Brief Fact Summary. Plaintiff Steven Kiefer, purchased an automobile from Defendant Fred Howe Motors, Inc., when he was a few months short of his twenty-first birthday even though he represented that he was twenty-one already. After he became of age, Plaintiff sought to return the automobile and sued to recover the purchase price.
Synopsis of Rule of Law. The contract of a minor, other than for necessaries, is either void or voidable at his option.
The elements of a claim for intentional misrepresentation are: (1) a false representation of fact; (2) made with intent to defraud and for the purpose of inducing another to act upon it; and (3) upon which another did in fact rely and was induced to act, resulting in injury or damage.View Full Point of Law
Issue. Did the plaintiff have the capacity to enter into the contract?
Held. No. The age of majority at the time of this case was twenty-one years. The general rule is that a contract entered into by a minor is void or voidable. Hence, even though the Plaintiff misrepresented his age to Defendant, he was still a minor, and the contract is therefore voidable at the minor’s option. Since the minor properly returned the vehicle thereby voiding the contract, he is entitled to have the purchase price returned.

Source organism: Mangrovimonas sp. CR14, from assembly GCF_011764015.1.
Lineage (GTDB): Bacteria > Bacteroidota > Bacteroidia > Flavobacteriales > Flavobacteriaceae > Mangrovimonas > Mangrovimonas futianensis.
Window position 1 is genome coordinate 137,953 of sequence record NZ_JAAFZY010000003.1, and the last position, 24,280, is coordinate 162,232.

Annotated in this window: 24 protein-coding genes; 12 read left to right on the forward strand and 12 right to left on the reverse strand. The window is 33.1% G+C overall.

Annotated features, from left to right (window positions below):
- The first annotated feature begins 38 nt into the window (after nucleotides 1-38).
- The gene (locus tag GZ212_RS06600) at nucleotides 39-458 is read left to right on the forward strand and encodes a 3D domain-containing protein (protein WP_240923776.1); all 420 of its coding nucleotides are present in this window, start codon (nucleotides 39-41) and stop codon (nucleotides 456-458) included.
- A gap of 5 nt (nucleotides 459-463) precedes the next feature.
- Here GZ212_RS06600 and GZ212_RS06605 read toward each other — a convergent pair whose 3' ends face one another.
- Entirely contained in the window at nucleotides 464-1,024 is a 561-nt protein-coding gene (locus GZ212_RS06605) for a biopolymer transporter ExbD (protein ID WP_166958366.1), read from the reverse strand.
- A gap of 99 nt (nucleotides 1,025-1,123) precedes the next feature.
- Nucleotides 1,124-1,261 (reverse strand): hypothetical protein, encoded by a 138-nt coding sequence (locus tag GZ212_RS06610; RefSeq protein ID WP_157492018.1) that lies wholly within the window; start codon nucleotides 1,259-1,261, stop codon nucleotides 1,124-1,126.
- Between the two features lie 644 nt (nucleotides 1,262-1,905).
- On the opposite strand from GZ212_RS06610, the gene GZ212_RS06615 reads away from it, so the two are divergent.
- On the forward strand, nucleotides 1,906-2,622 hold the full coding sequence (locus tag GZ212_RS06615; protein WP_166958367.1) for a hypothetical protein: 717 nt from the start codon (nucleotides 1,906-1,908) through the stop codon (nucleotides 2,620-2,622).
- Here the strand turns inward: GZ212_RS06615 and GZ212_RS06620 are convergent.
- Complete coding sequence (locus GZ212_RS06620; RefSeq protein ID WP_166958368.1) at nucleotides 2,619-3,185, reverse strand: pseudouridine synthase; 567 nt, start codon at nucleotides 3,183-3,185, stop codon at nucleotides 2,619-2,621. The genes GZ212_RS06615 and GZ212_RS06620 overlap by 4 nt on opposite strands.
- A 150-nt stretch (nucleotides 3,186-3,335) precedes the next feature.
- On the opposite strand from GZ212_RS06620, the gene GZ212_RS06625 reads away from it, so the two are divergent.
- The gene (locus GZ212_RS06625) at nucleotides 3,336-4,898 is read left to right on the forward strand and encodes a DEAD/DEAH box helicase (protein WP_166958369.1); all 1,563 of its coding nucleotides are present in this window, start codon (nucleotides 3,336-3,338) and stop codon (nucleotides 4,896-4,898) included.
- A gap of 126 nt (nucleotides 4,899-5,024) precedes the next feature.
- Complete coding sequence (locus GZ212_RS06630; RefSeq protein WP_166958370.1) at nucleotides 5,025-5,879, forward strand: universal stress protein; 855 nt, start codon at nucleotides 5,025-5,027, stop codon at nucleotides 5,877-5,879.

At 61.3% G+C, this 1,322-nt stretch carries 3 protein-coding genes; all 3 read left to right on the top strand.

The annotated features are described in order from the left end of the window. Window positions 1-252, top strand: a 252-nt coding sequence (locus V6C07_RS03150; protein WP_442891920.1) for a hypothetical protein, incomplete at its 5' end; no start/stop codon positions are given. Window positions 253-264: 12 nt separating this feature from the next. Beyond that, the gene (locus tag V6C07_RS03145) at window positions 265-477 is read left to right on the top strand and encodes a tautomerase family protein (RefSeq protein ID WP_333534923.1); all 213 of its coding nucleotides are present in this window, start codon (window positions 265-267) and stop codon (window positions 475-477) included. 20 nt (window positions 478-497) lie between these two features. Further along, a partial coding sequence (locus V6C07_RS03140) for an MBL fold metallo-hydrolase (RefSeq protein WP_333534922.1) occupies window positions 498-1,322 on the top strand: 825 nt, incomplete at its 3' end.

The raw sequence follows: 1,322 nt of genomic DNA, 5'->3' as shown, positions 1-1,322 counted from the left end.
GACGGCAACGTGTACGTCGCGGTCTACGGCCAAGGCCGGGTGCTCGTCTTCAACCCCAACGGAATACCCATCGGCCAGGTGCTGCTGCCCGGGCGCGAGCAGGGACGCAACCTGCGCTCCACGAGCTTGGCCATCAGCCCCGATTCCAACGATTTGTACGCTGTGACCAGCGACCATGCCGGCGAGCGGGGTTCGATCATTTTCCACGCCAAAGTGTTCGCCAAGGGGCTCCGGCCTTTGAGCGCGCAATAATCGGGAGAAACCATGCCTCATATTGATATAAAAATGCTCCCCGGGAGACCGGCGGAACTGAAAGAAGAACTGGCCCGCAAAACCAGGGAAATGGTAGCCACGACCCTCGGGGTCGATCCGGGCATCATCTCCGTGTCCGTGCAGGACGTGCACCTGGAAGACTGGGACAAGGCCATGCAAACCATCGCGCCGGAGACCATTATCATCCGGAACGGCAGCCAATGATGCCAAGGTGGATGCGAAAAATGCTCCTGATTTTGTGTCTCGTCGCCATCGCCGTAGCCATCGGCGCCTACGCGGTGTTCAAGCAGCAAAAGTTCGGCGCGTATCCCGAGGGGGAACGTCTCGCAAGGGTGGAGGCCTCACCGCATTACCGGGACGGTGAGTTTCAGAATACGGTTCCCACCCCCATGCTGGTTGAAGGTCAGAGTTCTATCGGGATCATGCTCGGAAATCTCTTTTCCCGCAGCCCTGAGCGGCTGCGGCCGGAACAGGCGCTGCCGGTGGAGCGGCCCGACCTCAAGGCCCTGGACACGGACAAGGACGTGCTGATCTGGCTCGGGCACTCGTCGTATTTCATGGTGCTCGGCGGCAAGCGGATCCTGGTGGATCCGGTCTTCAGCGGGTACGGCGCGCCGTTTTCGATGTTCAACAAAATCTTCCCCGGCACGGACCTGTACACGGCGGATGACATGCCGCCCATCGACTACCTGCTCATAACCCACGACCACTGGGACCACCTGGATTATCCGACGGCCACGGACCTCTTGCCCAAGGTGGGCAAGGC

Dissent. The magical age of 21 as an indication of contractual maturity should be abandoned, as it does not have a basis in fact or public policy. Further, the vehicle must be considered a necessity to a working father.
Discussion. Incapacity to contract due to infancy is a per se rule. No evidence can be offered to prove capacity.